“Jon Marvel’s going to be real proud when all this country is black from fire,” says Eric Davis, motioning past his pickup's windshield and the snaking asphalt to the sagebrush and grass on the hillside beyond. A rancher in southwestern Idaho's high desert, Davis has seen, and fought, his share of wildfires—“Our winter range burns about every third year”—and, like most ranchers, he believes in the power of livestock grazing to temper fire’s severity.

Environmentalist Jon Marvel, AB’72, does not.

In the Magazine’s Jan–Feb profile of Marvel, who seeks to abolish livestock grazing on 250 million acres of Western public lands, there wasn't much room to get into wildfires, an issue that, like every aspect of the grazing debate, is complicated by politics, emotion, history, and competing notions of ecological truth. Fire is a subject ranchers often bring up to illustrate how they believe Marvel’s approach would harm the land he means to rescue. Allowing cattle and sheep to clear out the tallest, driest leaves—what ranchers call "decadent" growth—reduces the “fuel load” available to fire. Grazed land, they contend, burns in a way that is more controllable than fields left unmanaged and untended. "The amount of fuel that’s on the ground determines the heat intensity of the fire," says Chad Gibson, a range-management scientist and former spokesman for the Owyhee Cattlemen's Association. "And the hotter it gets, the more impact it has on vegetation."

Inevitably, ranchers' talk turns to the Murphy Complex Fire of 2007. That summer, lightning strikes along the Idaho-Nevada border ignited a blaze that burned unchecked for two weeks. Dry, hot winds blew the fire forward, and the flames became so intense that stands of sagebrush exploded in its path. Before it was over, more than 650,000 acres had gone up in smoke. It was the largest fire Idaho had seen since 1910. Much of the incinerated ground had remained ungrazed for a decade, entangled in lawsuits brought by Marvel. In the fire's aftermath, Idaho Governor Butch Otter and Senators Larry Craig and Mike Crapo laid the blame at environmentalists’ feet, claiming that more grazing might have meant less disaster.

Davis and his neighbor and fellow rancher Charles Lyons seconded that assessment. “I could have guaranteed you that thing was going to burn, and it did,” Lyons says. “And what was the cost? Who knows. But it invited a whole lot of invasive species,” including, he adds, the highly flammable infiltrator cheatgrass, considered a scourge by environmentalists and ranchers alike. "And hell," Lyons continues, "the sage chicken”—an endangered bird that Marvel has launched a legal fight to protect—“it burned up all their habitat too.”

Marvel challenged ranchers to prove their point, to produce evidence that grazing inhibits wildfires. Soon enough, some proof arrived, although it hardly settled the dispute. In 2008 a study by scientists at the universities of Idaho and Nevada, the U.S. Geological Survey, and the Bureau of Land Management found that grazing levels had a “negligible” effect on the size of the Murphy fire. The wind was just too high, the fire too hot. But the same study also suggested that under more moderate weather conditions, grazing can perhaps slow a fire's spread and dampen the intensity of its advancing front line. Meanwhile, a 14-year study released in 2009 by the USDA's Agricultural Research Service found that grazed rangelands recover more effectively from fire than those kept free of livestock.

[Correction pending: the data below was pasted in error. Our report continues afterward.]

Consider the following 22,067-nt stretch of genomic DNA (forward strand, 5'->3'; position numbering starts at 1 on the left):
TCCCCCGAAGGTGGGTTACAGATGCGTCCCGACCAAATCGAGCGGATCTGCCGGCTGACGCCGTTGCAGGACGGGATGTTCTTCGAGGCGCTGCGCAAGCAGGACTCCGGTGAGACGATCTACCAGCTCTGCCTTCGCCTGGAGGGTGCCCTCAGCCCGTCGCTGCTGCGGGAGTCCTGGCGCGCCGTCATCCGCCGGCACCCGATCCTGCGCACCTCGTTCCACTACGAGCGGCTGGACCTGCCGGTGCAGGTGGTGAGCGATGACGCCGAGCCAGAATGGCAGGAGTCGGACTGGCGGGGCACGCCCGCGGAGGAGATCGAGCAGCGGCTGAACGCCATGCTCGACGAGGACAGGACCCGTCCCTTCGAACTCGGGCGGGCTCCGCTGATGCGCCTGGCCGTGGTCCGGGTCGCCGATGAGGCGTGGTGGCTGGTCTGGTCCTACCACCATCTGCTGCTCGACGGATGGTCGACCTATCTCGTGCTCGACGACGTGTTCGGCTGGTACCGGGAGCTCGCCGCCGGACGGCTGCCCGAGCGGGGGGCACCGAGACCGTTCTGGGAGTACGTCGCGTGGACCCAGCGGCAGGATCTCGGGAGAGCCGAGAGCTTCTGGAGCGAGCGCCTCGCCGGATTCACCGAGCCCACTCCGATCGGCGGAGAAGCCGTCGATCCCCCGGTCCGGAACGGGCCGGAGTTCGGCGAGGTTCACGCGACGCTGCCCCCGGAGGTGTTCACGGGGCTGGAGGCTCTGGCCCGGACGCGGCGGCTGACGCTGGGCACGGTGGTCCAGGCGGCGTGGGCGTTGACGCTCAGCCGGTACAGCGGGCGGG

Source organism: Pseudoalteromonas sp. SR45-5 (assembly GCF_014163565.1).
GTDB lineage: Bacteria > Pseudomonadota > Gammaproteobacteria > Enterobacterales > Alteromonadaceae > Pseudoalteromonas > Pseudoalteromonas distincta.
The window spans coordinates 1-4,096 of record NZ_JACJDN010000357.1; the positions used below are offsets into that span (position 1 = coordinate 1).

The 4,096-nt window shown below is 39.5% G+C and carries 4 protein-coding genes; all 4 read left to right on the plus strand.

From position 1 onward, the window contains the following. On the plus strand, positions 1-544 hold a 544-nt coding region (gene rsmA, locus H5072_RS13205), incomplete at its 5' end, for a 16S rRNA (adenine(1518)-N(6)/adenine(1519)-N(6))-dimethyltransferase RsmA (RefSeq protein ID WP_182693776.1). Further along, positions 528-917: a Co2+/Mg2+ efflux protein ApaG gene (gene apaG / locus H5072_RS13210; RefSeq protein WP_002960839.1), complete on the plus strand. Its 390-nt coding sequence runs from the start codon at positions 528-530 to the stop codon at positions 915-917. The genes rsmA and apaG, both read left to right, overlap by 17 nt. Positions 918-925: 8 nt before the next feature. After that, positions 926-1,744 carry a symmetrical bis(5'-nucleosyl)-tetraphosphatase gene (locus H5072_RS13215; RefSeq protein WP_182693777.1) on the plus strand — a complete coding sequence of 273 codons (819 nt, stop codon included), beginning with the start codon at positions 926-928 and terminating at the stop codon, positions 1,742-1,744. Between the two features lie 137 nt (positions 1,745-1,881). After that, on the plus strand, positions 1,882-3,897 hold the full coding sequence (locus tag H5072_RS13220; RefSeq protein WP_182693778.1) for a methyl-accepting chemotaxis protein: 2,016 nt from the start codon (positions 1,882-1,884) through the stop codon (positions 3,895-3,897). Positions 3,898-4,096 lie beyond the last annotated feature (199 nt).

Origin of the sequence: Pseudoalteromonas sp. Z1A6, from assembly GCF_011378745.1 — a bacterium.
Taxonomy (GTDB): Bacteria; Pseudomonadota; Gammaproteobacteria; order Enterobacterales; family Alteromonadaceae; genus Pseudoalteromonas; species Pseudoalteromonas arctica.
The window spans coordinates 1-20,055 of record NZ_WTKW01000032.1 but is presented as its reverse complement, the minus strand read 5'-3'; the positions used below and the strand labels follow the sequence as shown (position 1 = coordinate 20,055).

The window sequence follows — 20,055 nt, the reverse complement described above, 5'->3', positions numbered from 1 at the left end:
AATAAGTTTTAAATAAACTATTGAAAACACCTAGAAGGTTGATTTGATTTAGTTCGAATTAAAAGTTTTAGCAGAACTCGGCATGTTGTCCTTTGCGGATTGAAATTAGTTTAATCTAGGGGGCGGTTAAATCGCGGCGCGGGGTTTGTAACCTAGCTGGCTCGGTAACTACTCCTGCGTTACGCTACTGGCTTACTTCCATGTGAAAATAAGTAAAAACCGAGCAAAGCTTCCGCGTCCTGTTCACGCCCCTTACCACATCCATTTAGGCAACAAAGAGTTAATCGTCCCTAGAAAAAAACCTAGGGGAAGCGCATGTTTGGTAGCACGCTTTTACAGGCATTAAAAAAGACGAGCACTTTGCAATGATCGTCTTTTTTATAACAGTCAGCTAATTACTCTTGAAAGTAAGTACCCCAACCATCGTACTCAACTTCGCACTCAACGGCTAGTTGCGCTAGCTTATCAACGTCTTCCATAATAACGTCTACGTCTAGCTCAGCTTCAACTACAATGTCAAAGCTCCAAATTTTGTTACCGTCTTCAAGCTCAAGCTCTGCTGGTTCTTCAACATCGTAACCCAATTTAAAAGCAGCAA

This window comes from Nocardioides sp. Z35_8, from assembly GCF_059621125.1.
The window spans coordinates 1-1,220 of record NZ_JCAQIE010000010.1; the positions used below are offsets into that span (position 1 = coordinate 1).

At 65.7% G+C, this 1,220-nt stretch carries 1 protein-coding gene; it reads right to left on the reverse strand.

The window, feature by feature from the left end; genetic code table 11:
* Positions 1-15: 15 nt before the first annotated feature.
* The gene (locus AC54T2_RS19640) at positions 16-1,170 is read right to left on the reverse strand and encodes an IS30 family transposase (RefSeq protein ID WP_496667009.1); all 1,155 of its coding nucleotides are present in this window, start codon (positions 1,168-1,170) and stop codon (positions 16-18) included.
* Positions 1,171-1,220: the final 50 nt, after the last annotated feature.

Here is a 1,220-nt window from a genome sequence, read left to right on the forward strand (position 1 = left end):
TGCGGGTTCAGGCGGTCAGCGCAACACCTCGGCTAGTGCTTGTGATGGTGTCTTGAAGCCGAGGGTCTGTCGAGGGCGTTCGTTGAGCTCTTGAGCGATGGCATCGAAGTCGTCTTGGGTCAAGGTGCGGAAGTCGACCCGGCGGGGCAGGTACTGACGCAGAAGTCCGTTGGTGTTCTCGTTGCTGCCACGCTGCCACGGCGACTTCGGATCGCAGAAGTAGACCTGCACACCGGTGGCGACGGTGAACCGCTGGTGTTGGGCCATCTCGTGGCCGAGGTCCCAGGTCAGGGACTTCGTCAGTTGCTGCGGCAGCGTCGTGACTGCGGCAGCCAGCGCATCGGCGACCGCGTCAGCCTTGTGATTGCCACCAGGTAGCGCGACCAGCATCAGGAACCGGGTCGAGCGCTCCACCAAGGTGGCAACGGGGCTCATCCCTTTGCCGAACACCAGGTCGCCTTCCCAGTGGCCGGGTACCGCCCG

Botanist Beth Painter believes the definitive data on grazing and wildfires doesn't yet exist. “We don’t have really good documentation,” she says. “When it’s not wind-driven and there aren’t extreme weather conditions, we simply don’t have enough data." Painter, who learned to ride a horse before she could walk, grew up ranching in Wyoming, and her family has been raising cattle out West since the 1880s. When her PhD research began leading her inexorably toward grazing's negative consequences, it came at first, she says, as a "shock to the system." Now she serves on the advisory board of Marvel's environmental organization, Western Watersheds Project.

In the end, Painter says, the answers to the wildfire issue aren't likely to be clear cut.

"Yes," she says, the ground "probably wouldn’t carry a fire if there were no plants out there, if it looked like a feedlot." Or maybe it would: in California's coastal shrublands, where wildfires are common, she has found that the same area can burn two years in a row, before vegetation has a chance to return. "So fuel load is kind of a question.” In addition, the dried leaves that ranchers call "decadent" might actually shield a plant during a fire. "Sometimes it needs that standing material across the top to protect it from the soil overheating," Painter says. "Soils, if they get hot enough, will caramelize."

"It's a very complex question to approach, whether or not cattle have an impact on fire," she concludes. "We have to follow the science."

Lydialyle Gibson

March 3, 2010